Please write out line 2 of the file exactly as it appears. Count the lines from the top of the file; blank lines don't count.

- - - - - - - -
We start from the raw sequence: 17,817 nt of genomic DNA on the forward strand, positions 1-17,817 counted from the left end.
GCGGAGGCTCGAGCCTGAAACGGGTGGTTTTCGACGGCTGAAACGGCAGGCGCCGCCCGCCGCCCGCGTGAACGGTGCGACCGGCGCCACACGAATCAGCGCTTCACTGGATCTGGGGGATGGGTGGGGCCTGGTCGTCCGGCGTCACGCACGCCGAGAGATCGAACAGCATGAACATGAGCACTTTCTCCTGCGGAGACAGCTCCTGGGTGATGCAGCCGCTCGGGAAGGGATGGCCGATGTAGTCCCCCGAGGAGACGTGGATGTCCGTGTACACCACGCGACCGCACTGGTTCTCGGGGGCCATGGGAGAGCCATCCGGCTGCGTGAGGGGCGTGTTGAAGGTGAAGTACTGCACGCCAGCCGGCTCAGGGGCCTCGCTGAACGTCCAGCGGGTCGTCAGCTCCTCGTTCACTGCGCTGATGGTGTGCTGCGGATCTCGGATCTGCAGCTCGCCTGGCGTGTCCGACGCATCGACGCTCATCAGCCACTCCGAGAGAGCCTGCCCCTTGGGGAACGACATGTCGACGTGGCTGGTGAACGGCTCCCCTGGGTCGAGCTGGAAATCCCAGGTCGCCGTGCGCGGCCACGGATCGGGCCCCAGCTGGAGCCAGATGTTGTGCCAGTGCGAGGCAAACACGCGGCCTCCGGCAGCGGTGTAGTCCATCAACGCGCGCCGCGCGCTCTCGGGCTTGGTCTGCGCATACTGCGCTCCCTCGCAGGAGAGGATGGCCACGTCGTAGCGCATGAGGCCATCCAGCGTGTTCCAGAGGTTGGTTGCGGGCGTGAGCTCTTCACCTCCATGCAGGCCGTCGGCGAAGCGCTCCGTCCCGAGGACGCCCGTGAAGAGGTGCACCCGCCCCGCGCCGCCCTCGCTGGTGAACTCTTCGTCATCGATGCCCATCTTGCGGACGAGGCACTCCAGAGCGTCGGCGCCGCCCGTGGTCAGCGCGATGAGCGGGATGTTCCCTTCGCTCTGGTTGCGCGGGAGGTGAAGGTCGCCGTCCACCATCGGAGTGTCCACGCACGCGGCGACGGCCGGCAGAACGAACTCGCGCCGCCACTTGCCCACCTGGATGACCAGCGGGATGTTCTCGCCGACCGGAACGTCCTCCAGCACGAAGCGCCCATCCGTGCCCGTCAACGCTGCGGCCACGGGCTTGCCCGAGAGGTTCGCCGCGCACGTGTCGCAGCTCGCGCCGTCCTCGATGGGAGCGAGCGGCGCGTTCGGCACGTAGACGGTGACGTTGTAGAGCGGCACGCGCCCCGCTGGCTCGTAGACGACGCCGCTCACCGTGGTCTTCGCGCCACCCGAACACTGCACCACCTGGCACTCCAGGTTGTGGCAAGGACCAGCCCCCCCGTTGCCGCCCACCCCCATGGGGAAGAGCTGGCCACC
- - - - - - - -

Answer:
GCGGAGGCTCGAGCCTGAAACGGGTGGTTTTCGACGGCTGAAACGGCAGGCGCCGCCCGCCGCCCGCGTGAACGGTGCGACCGGCGCCACACGAATCAGCGCTTCACTGGATCTGGGGGATGGGTGGGGCCTGGTCGTCCGGCGTCACGCACGCCGAGAGATCGAACAGCATGAACATGAGCACTTTCTCCTGCGGAGACAGCTCCTGGGTGATGCAGCCGCTCGGGAAGGGATGGCCGATGTAGTCCCCCGAGGAGACGTGGATGTCCGTGTACACCACGCGACCGCACTGGTTCTCGGGGGCCATGGGAGAGCCATCCGGCTGCGTGAGGGGCGTGTTGAAGGTGAAGTACTGCACGCCAGCCGGCTCAGGGGCCTCGCTGAACGTCCAGCGGGTCGTCAGCTCCTCGTTCACTGCGCTGATGGTGTGCTGCGGATCTCGGATCTGCAGCTCGCCTGGCGTGTCCGACGCATCGACGCTCATCAGCCACTCCGAGAGAGCCTGCCCCTTGGGGAACGACATGTCGACGTGGCTGGTGAACGGCTCCCCTGGGTCGAGCTGGAAATCCCAGGTCGCCGTGCGCGGCCACGGATCGGGCCCCAGCTGGAGCCAGATGTTGTGCCAGTGCGAGGCAAACACGCGGCCTCCGGCAGCGGTGTAGTCCATCAACGCGCGCCGCGCGCTCTCGGGCTTGGTCTGCGCATACTGCGCTCCCTCGCAGGAGAGGATGGCCACGTCGTAGCGCATGAGGCCATCCAGCGTGTTCCAGAGGTTGGTTGCGGGCGTGAGCTCTTCACCTCCATGCAGGCCGTCGGCGAAGCGCTCCGTCCCGAGGACGCCCGTGAAGAGGTGCACCCGCCCCGCGCCGCCCTCGCTGGTGAACTCTTCGTCATCGATGCCCATCTTGCGGACGAGGCACTCCAGAGCGTCGGCGCCGCCCGTGGTCAGCGCGATGAGCGGGATGTTCCCTTCGCTCTGGTTGCGCGGGAGGTGAAGGTCGCCGTCCACCATCGGAGTGTCCACGCACGCGGCGACGGCCGGCAGAACGAACTCGCGCCGCCACTTGCCCACCTGGATGACCAGCGGGATGTTCTCGCCGACCGGAACGTCCTCCAGCACGAAGCGCCCATCCGTGCCCGTCAACGCTGCGGCCACGGGCTTGCCCGAGAGGTTCGCCGCGCACGTGTCGCAGCTCGCGCCGTCCTCGATGGGAGCGAGCGGCGCGTTCGGCACGTAGACGGTGACGTTGTAGAGCGGCACGCGCCCCGCTGGCTCGTAGACGACGCCGCTCACCGTGGTCTTCGCGCCACCCGAACACTGCACCACCTGGCACTCCAGGTTGTGGCAAGGACCAGCCCCCCCGTTGCCGCCCACCCCCATGGGGAAGAGCTGGCCACC